This is a pure invention of modern “limited liability” banking. Even through the early years of the 20th century, bank shareowners were subject to capital calls in the event the bank failed. In Britain bank stock was usually purchased by paying only a fraction of par, leaving stockholders subject to a capital call that could be a multiple of the original payment. In the US the norm was double liability, so stockholders who bought shares with a par value x, were liable for a “second” capital call of x. (Double liability was part of the National Bank Act of 1864 and also enacted by most state legislatures. It was the law in Massachussets even earlier.) It’s not clear that losses of principal (i.e. excluding “time”) to depositors due to bank failures were either common or large. It’s my understanding that there were no such losses in England from 1850 through 1900 – and probably very few between 1800 and 1850. In the US there were most likely some losses, but how significant were they after the whole legal process was complete?
“ ‘Shadow banks’ are nothing new under the sun, just another way of rearranging the entities and guarantees so that almost nobody believes themselves to be on the hook. This is the business of banking.” “Since no one (most especially the financiers) believes themselves to have agreed to be the bagholder, we are left in an ocean of conflict over who must bear what costs.”
I disagree. This is the modern business of banking. When our financial system developed the ones who were most at risk were the bankers themselves.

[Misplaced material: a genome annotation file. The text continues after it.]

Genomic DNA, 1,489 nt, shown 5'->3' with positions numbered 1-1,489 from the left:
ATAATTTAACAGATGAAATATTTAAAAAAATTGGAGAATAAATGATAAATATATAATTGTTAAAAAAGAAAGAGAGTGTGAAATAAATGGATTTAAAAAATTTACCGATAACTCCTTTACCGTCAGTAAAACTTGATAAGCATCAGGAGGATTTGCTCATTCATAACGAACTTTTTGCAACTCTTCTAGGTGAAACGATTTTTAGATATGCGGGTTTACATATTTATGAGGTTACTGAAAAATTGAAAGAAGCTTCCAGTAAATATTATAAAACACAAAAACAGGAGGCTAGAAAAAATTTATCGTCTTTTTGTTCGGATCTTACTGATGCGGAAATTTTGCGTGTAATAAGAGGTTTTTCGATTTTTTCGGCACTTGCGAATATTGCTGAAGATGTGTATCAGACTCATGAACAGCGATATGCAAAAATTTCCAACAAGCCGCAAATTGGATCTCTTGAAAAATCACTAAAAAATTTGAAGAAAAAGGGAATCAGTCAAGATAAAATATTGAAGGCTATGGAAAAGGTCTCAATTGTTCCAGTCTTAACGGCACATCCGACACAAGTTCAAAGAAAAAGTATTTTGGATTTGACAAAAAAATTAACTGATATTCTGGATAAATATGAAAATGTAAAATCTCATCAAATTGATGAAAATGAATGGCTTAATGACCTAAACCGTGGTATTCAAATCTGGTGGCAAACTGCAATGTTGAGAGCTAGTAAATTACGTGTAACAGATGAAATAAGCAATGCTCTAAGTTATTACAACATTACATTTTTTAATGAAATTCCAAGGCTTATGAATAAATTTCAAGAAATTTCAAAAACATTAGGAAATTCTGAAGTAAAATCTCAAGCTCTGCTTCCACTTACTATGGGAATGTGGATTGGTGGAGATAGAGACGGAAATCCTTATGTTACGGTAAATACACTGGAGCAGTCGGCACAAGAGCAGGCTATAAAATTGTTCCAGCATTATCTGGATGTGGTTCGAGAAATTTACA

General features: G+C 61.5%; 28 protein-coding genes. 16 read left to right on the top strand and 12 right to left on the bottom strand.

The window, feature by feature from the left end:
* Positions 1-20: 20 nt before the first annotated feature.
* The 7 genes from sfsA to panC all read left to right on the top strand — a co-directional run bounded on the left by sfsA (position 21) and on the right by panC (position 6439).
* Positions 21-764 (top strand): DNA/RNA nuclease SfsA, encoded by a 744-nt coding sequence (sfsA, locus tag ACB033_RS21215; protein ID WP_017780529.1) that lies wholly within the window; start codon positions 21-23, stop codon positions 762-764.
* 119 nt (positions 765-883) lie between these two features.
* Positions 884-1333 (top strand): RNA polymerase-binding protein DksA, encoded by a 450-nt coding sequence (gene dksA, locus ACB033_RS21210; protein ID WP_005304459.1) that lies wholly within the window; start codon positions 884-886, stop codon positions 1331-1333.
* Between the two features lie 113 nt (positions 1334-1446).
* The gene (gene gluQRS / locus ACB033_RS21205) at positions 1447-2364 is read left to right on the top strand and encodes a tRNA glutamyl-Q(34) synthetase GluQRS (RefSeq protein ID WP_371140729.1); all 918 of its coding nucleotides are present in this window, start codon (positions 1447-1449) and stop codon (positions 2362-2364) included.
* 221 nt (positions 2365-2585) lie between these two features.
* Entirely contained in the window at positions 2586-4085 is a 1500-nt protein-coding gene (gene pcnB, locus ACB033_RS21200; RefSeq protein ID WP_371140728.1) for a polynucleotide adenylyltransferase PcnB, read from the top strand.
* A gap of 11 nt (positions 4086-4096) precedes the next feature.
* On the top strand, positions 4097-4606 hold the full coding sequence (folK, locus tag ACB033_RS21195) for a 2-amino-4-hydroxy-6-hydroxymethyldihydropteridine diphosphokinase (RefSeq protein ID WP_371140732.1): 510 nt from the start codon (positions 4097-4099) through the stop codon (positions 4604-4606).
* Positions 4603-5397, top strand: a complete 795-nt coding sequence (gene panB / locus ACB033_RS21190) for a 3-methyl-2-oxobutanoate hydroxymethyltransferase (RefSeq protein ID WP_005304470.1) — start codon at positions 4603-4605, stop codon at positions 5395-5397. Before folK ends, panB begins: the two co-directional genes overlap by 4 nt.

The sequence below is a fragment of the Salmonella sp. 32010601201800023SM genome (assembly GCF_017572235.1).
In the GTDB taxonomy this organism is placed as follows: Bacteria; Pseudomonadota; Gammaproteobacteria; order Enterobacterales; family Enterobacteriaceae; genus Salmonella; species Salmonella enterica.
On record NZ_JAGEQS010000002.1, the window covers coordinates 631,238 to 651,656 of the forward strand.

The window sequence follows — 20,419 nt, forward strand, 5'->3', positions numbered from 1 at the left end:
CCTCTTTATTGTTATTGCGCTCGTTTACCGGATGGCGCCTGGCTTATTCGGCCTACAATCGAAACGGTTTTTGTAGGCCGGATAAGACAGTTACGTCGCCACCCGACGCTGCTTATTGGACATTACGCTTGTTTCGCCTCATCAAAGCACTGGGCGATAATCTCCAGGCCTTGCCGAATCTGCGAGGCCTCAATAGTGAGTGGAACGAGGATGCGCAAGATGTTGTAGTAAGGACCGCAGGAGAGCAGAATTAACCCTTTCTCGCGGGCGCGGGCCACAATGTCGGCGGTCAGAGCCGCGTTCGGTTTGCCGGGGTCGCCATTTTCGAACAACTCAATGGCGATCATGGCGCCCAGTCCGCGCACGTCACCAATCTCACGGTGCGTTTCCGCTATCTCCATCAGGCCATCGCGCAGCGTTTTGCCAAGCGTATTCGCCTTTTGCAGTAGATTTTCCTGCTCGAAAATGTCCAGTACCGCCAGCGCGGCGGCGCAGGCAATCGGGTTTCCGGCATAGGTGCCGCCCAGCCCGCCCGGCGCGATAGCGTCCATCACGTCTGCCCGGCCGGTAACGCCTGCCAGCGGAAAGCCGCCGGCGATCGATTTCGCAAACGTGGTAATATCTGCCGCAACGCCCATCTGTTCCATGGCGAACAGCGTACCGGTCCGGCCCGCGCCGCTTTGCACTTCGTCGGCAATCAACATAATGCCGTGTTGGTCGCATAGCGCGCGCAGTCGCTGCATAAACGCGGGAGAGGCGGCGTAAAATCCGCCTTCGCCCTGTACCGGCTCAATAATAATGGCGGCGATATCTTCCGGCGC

Bagehot’s Lombard Street is in many ways about the growth and contraction of a shadow banking system. The “bill-brokers” — of which Overend was by far the largest — grew up as undercapitalized shadow banks that relied extremely heavily on the lender of last resort facilities of the Bank of England in crisis. The Bank objected to the quantity of Overend bills it had discounted and told Overend/the bill-brokers that they would have to find their own source of capital in the next crisis. In 1866 the Bank of England kept its word and Overend failed. As noted above, the Overends had to sell their personal assets (and there was a capital call on shareowners), but every penny was repaid to creditors.
After this crisis, British finance continued to flourish. The lesson I draw from this is that the key to central banking and a strong financial system is knowing when to close the liquidity spigot.
In fact, it is possible that the problem created by bank failures in the depression may not have been losses to depositors (although they were certainly the more visible), but the wiping out of the stratum of society that had the reputational and financial assets to be bankers or invest as shareholders in banks (i.e. the capacity to answer and the willingness to risk a capital call).
Opacity, confused creditors and growth
“Societies that lack opaque, faintly fraudulent, financial systems fail to develop and prosper.”
“Industrialization occurs in societies with corrupt and fragile big banks.”
From a historical perspective this is unsupported by the evidence. Societies that develop and prosper have banks that pay their depositors back from the assets of the owners of the bank, should the bank fail. This is the reason bankers were trusted with “other people’s money” in Venice, in Amsterdam (each, the center of world trade in its time), in 18th and 19th c. England and in the US through the 1920s. Only in modern times did anyone imagine it is possible to have financial system populated by entities with complete limited liability. (Observe that banking systems will full liability also can collapse – usually because the flourishing economic activity that made it worthwhile for bankers to take the risk of losing all their property evaporates for external reasons.)